Inside: Get a recipe for Chocolate Protein Waffles made with simple ingredients (and no protein powder). They’re packed with 16 grams of protein per serving.
Want the protein of a plate of eggs–with the fun of a plate of waffles?
A serving of these Chocolate Protein Waffles packs 16 grams of protein (more than two eggs) and less sugar than most waffles.
They’re my current breakfast staple–and they’re kid-friendly too. Let’s make a batch!
- Oats: You can use quick oats or old-fashioned. If you’re gluten-free, be sure you buy oats labeled “gluten-free”
- Eggs: Use large eggs for this recipe. Use the whole egg, not just the egg whites.
- Cottage cheese: You can use any kind. I used low-fat cottage cheese.
- Cocoa powder: Baking cocoa, not the prepared kind you drink!
- Maple syrup: I prefer “pure” or “real” maple syrup with just one ingredient (maple syrup)
- Vanilla extract: Use real or imitation.
- Salt: You’ll need just a pinch.
- Mini chocolate chips: You can use regular-sized chocolate chips too
Tip: These waffles are great for meal prep: Make a batch (or double batch) on the weekend and have waffles all week.
Equipment you need to make Chocolate Protein Waffles
- Blender: A food processor would work as well
- Waffle iron: This is the waffle iron I use
How to make this Chocolate Protein Waffle recipe
Place eggs, cottage cheese, maple syrup, vanilla, cocoa powder, salt, and vanilla in a blender (in that order–starting with liquid ingredients and ending with oats) and blend until smooth.
Add mini chocolate chips and pulse for a couple more seconds.
While the batter rests, spray waffle iron with non-stick cooking spray and preheat it.
Portion the batter into the hot waffle iron (in my iron, I used a bit less than 1/2 cup per waffle) and cook until waffles are ready.
Serve warm with maple syrup, yogurt, peanut butter, or your favorite toppings. I also like eating them cold right from the fridge!
Questions about Chocolate Protein Waffles
How many waffles are in a serving?
No matter what you’re eating, you should always eat the portion that feels best for you. But I calculated the nutrition information based on a serving of two waffles.
How much protein do these waffles contain?
Using my waffle maker, I got 8 waffles per batch. The protein content of a two-waffle serving is 16 grams of protein.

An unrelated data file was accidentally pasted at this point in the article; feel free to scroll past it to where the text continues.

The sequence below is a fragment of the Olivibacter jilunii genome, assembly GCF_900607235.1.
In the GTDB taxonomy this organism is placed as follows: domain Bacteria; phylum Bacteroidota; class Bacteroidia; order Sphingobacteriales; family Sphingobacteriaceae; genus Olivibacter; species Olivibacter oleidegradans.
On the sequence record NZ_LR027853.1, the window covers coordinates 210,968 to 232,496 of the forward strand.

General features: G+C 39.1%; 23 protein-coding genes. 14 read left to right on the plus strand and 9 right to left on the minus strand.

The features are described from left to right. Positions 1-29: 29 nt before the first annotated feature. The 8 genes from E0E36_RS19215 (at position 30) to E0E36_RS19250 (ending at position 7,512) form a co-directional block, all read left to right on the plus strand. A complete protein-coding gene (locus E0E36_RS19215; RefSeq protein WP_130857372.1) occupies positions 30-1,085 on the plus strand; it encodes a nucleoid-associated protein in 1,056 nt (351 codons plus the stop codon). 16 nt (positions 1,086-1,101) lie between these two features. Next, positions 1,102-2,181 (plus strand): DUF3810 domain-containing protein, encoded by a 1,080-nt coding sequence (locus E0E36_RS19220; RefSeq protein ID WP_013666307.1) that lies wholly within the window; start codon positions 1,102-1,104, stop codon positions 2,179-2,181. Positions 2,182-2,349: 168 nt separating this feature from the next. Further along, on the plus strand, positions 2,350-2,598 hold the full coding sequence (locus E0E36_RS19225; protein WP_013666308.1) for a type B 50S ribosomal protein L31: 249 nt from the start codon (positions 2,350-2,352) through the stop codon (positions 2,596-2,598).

What makes these chocolate waffles rich in protein?
Eggs and cottage cheese are both high in protein, and oats are a source of plant-based protein.
Do these waffles taste like cottage cheese?
No. If you’re not usually a fan of cottage cheese, please note that these waffles do NOT have a strong cottage cheese flavor. And because you mix the batter in a blender, the waffles don’t have the texture of cottage cheese either.
What can I serve with these protein waffles?
Serve these waffles with toppings like Greek yogurt, nut butter, or syrup. They’re also nice with fresh fruit like berries or sliced bananas.
How should I store leftover waffles?
Place waffles in an airtight container and keep in the refrigerator. To reheat, warm them in a toaster oven or microwave.
Are these high protein waffles gluten-free?
Yes, if you make them with oats labeled “gluten-free”. Oats don’t naturally contain gluten, but can get cross-contaminated in a facility if they also produce gluten-containing foods.
Are these keto waffles?
No. These waffles contain oats, maple syrup, and chocolate chips–all of which are frowned upon for the keto diet.
Is this a low carb waffle?
No. Each waffle contains 14 grams of carbohydrates.
What’s so bad about protein powder?
A lot of protein waffle recipes call for protein powder. There’s nothing wrong with protein powder, but it tends to be pricey and can contain a lot of additional ingredients like artificial sweeteners.
How are these different from traditional waffles?
Most waffle recipes have dry ingredients like flour and baking powder. This recipe uses oats in place of flour and does not call for any leavening. If you’re looking for other homemade waffles, here’s my Healthy Waffle recipe that uses whole wheat flour and ground flaxseed.
What’s the right amount of protein intake?
Most people do not have protein deficiency. But protein is important. It makes meals and snacks filling, it helps our bodies build and keep muscle, and is key for making hormones, enzymes, and energy.
The best way to consume protein is to spread it out throughout the day. The RDA, which is just the minimum needed for health, is 46g per day for women, 56 for men (here’s how much protein kids need). Pregnancy and being active both boost your protein needs. We also need extra protein as we age to prevent muscle loss.
A good rule of thumb is to aim for 20 grams of protein per meal (and get protein at snacks too). Two Protein Waffles plus a cup of milk or 1/2 cup yogurt would give you nearly 25 grams. Get more ideas here: Easy & Health Protein-Rich Snacks
More protein-rich breakfast recipes
Recipe card for Chocolate Waffles
- 4 large eggs
- 1 cup cottage cheese
- 2 tablespoons maple syrup
- 1/2 teaspoon vanilla
- 2 tablespoons cocoa powder
- 1 pinch salt
- 1 cup oats (old-fashioned or quick)
- 2 tablespoons mini chocolate chips
- Place eggs, cottage cheese, maple syrup, vanilla, cocoa powder, salt, and oats in a blender (in that order) and blend until smooth.
- Add mini chocolate chips and pulse for a couple of seconds.
- While the batter rests, spray a waffle iron with cooking spray and preheat it.
- Portion the batter into the waffle iron (in my iron, I used a bit less than 1/2 cup for each waffle) and cook until waffles are ready.
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Nutrition Information:Yield: 4 Serving Size: 1
Amount Per Serving: Calories: 265Total Fat: 10gSaturated Fat: 4gTrans Fat: 0gUnsaturated Fat: 5gCholesterol: 195mgSodium: 305mgCarbohydrates: 28gFiber: 3gSugar: 11gProtein: 16g